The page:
The Austrian government authorized, this Thursday, the opening of its 400 ski resorts while a third confinement to fight against the coronavirus pandemic is to begin on Saturday.
In early December, the government announced it would allow stations to open on December 24 and it stuck to that decision despite the announcement of a third lockdown last week. Skiing, being an outdoor sport, can be practiced safely if sufficient precautions are taken, the Austrian authorities said.
Access reserved for premises
However, hotels, bars and restaurants remain closed, thus limiting access to the slopes to locals, while the lockdown will also force the country’s businesses and much of its service industry to close until mid- January. “This is a first step and we hope that we can reopen completely soon, as soon as the infection rates allow,” said Andreas Steibl, responsible for tourism at the Ischgl resort recently.
More than 6,000 tourists had been infected with Covid-19 at the start of the pandemic, last March, in the village of Ischgl which, like most other Austrian ski resorts, attracts tens of thousands of skiers each year. The ski industry accounts for almost 3% of Austria’s GDP and is also well established in the political sphere. For example, the head of the Association of Cable Car Operators also sits in parliament for the center-right People’s Party (OeVP) under Chancellor Sebastian Kurz. In the western province of Tyrol, skiing is one of the main economic drivers, with six million skiers flocking there normally each year – roughly eight times the local population.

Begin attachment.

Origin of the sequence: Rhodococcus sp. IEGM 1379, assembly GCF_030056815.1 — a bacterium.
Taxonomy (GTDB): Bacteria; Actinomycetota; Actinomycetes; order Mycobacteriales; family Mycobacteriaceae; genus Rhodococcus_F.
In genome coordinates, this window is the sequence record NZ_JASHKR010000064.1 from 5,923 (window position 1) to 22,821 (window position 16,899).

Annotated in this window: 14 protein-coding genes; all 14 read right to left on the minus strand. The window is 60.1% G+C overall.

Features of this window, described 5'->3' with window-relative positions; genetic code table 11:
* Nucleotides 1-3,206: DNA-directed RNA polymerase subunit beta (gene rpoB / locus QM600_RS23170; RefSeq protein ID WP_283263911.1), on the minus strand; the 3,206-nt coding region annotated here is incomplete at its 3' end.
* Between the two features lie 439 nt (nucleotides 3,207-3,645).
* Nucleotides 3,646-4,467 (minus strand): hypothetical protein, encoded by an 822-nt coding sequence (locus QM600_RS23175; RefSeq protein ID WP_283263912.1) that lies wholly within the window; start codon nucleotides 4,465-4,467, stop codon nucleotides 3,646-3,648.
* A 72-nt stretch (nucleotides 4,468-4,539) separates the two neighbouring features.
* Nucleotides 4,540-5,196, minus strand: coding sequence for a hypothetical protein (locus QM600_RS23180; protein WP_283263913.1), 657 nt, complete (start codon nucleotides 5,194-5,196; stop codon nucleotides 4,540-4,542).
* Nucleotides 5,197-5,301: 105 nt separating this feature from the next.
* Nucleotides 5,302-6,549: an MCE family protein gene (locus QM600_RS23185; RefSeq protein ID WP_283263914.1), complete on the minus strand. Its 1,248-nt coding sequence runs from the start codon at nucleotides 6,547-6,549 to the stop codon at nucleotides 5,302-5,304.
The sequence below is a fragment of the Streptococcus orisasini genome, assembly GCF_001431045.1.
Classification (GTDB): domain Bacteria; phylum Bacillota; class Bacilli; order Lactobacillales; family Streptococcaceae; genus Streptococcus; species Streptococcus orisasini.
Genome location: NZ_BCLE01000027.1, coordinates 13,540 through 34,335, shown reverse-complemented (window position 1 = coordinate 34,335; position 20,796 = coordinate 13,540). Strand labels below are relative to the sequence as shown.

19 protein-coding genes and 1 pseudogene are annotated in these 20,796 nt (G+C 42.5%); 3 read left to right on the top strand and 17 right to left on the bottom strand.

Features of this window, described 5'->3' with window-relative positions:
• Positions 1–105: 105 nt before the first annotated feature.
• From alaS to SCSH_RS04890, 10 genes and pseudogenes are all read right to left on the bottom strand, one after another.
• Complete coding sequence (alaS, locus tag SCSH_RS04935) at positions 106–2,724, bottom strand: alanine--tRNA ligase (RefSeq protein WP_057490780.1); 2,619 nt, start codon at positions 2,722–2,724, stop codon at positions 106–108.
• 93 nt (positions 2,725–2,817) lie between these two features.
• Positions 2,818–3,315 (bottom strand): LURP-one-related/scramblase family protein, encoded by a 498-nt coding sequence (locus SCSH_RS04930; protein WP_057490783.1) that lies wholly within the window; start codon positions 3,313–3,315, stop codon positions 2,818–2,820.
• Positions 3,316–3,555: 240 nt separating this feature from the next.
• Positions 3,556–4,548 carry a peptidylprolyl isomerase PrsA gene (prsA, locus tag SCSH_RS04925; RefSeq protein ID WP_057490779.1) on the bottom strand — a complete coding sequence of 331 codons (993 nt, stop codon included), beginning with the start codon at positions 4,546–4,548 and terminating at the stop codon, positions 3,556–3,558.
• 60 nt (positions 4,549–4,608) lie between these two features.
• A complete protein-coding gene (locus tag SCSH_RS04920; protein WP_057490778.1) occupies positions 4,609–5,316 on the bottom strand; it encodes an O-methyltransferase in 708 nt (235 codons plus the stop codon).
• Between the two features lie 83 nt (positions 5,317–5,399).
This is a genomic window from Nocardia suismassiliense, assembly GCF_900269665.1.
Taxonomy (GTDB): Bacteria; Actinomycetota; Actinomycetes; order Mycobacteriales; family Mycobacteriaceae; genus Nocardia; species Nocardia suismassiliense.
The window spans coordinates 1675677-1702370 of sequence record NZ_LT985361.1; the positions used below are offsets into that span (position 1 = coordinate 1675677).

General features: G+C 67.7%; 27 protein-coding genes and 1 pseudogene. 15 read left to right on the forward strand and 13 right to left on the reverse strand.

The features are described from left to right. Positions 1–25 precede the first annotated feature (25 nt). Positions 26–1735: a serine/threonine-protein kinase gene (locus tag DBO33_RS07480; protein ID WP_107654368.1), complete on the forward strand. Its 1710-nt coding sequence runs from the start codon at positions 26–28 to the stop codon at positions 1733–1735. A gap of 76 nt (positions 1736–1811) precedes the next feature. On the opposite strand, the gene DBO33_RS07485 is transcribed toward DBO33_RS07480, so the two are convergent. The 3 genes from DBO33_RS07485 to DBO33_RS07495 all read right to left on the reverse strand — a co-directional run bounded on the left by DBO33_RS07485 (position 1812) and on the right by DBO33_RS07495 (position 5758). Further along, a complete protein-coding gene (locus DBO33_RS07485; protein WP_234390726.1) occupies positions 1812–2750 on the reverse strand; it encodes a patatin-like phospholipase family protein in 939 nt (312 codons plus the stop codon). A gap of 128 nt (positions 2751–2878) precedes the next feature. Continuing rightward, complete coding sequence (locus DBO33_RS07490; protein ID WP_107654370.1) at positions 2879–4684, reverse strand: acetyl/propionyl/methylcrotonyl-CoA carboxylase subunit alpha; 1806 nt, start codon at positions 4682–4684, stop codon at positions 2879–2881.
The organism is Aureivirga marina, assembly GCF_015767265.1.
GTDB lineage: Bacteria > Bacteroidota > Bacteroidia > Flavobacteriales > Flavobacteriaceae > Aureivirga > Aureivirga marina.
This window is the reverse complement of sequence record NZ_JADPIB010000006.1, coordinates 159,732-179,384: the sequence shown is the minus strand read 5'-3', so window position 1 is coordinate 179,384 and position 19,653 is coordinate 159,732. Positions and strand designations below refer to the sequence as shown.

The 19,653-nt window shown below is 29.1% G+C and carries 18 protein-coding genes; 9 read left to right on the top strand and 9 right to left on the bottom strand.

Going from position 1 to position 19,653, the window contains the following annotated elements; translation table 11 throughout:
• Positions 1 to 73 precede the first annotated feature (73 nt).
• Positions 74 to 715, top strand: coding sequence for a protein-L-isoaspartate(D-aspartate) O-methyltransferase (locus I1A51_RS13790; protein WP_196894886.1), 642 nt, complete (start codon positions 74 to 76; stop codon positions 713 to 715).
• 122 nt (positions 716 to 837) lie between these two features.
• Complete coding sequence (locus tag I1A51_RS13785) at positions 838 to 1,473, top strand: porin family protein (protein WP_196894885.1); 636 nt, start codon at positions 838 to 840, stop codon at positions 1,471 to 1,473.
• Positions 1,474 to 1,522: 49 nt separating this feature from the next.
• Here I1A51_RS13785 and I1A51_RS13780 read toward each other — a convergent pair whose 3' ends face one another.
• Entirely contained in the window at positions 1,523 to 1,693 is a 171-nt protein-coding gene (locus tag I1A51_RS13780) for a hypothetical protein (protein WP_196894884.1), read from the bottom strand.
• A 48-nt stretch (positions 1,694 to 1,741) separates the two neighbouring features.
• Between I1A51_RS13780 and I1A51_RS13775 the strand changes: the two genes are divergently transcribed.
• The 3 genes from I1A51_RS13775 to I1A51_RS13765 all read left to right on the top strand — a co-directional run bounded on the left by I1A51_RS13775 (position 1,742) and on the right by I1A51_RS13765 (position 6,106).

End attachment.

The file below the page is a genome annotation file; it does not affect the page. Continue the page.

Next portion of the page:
Without tourists, many resorts believe that maintaining the slopes and operating ski lifts would not be economically viable, and some, like Ischgl, choose to open only a small part of their cable car and lift network. mechanical. Following last season, shortened by the pandemic, resorts have invested millions of euros in disinfection devices for cable cars, masks for skiers and apps that make it easier to dispatch skiers to avoid crowds.
Ischgl announced that he had invested 700,000 euros for anti-Covid-19 security measures. The station now has its own test centers, a laboratory and monitors wastewater for traces of the virus. Austria’s neighbor, Switzerland has allowed some of its stations to open, but the industry has been hit hard by the quarantine measures imposed on British visitors, who constitute a large part of its clientele, as well as by the ban on flights from the UK.